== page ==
Talking to your community

On at least a weekly basis, most pelvic rehabilitation providers hear "I didn't know there was therapy for my condition." We also have to field questions about why the medical provider did not refer to rehabilitation before recommending surgery or drugs. One of the best ways for us to improve the lack of awareness in our communities is to go out and speak to them. While we have opportunities throughout our work and personal time to share information about what we do in practice, we can maximize the sharing of information by preparing a more formal option than simply giving our "elevator speech" from time to time.

A community presentation takes a little preparation and possibly a few tools. Fortunately there are many resources available for you to utilize when giving a talk to the public. Here is a look at what you might consider:

  1. The audience- to whom are you going to present information? Find out exactly who, how many, and what the goals of the audience is ahead of time. Showing up to give a talk about urinary incontinence when the group thinks you are speaking about arthritis could be awkward. It is also helpful to make sure there is enough space for those in attendance so you are not distracted by trying to add more chairs, move tables, etc.
  2. The topic- sometimes it is helpful to keep the topic broad, for example, "what does a pelvic rehabilitation provider do?" may be a generally interesting presentation. However, if you are speaking to a bladder pain/interstitial cystitis support group, you may want to me more specific in addressing bladder dysfunction and pain.
  3. The length- community members (and potential patients) want to ask questions. Inquire how much time you will have to speak, and then if there is time allowed for questions and answers. If there is not time allocated for answering questions, leave 10-15 minutes at the end of your presentation (and possibly plan to stick around a few minutes more if needed.)
  4. The presentation- unless you are speaking to medical residents or another professional group, skip the powerpoint. If you can bring a pelvic model, bring a prop like you may have seen an instructor use during a demonstration, or bring a chart or other visual aid, this may allow to you speak more naturally, tell a few stories. It also avoids the inconvenience of dealing with IT issues at the last minute.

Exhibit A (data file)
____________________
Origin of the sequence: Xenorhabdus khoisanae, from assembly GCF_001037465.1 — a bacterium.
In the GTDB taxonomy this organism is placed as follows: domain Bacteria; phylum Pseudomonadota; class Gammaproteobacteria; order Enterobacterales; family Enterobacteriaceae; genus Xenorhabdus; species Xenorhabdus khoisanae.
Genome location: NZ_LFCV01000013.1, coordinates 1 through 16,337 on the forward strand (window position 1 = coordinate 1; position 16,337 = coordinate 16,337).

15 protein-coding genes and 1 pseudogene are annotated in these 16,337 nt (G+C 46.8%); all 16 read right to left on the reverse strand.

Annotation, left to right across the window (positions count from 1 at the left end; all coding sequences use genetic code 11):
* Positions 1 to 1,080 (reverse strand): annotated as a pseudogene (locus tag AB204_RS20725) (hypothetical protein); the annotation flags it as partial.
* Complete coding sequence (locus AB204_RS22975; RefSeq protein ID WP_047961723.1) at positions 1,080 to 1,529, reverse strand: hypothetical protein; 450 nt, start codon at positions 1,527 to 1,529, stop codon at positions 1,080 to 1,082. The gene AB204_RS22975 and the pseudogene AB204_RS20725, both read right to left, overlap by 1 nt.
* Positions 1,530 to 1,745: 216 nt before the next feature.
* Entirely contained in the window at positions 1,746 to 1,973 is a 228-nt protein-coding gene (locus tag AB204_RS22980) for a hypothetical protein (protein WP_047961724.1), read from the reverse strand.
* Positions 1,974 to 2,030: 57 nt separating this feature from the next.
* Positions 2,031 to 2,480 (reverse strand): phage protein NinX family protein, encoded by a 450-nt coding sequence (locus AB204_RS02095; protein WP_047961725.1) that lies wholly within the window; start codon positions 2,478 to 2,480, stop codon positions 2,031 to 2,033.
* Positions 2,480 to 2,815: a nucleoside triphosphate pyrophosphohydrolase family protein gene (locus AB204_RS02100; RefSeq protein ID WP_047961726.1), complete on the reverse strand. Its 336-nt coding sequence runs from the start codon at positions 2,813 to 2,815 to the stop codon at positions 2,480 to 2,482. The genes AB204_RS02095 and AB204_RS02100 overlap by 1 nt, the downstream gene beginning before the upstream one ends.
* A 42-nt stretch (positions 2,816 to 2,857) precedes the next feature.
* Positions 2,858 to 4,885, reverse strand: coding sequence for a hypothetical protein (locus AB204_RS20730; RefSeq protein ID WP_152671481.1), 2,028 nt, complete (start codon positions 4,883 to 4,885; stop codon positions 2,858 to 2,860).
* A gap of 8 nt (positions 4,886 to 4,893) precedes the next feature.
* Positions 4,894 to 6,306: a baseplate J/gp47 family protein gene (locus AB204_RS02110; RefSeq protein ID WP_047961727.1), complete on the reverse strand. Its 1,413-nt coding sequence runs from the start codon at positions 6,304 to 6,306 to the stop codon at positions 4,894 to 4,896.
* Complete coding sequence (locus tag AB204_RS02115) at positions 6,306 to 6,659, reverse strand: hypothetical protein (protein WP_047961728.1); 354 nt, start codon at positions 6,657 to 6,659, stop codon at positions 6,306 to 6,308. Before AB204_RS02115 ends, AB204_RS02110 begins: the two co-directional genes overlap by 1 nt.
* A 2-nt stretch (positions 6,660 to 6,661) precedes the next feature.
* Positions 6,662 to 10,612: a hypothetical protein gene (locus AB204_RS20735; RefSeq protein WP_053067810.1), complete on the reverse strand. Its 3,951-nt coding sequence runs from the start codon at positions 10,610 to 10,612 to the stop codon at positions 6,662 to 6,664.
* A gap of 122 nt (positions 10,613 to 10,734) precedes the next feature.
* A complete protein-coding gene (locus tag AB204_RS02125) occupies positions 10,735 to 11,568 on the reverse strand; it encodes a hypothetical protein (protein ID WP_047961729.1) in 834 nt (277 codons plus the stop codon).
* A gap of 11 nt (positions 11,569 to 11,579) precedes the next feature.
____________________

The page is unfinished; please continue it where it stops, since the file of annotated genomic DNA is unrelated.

5. The giveaways- always bring with you some business cards and some brochures if you have them. Attendees will want to walk away with something tangible so they can contact you or tell a friend or loved one about your services. There are also sites that allow you to download and print handouts for patients. National sites such as the NIDDK have patient information about urinary incontinence in men or women (click on either word to access the document) and you can see that the handout is not copyrighted. You will also see that the handout is available in both Spanish and English versions. Other giveaways might include a water bottle, a stress-ball to squeeze, or a pen with your clinic name on it.
  6. Where to present- the options are endless, especially if you are willing to be creative and think outside of the doctor's office. Check with your local health clubs, they often allow presenters to come in and share information. Assisted care facilities are used to organizing activities for residents, and local hospitals may allow you to speak. Look on your newspaper community activity page or hospital website and see what support groups are meeting- perhaps a prostate cancer group, bladder pain group, fibromyalgia group, pregnancy class. Contact key educators at a local university, is there a classroom where you can provide a short lecture?
Remember to consider your audience when deciding what information to present. Anatomy is always a nice place to start, especially considering that most pelvic rehab providers did not learn about pelvic muscles until continuing education courses versus at university. A few statistics are great to point out, yet what people really want to hear about is the nuts and bolts of what we do, how we do it (explaining the options of internal versus non-internal work or biofeedback), and how to get access to you.
If you are preparing the presentation on your own, it is appropriate to request time in your work day to accomplish this. It seems that many pelvic rehabilitation providers, even if she is not typically in a management role, is thrust into a marketing role because no one else knows the territory of pelvic rehab and how to answer questions. If you would like some more information about offering a community presentation, you can find some helpful hints by clicking here. The lack of awareness about pelvic rehabilitation will ultimately by conquered by the patients who do learn of our work and who share it with friends, co-workers, and family. We can be part of that process by making the effort to increase the number of people who do know about what we have to offer towards improving quality of life.

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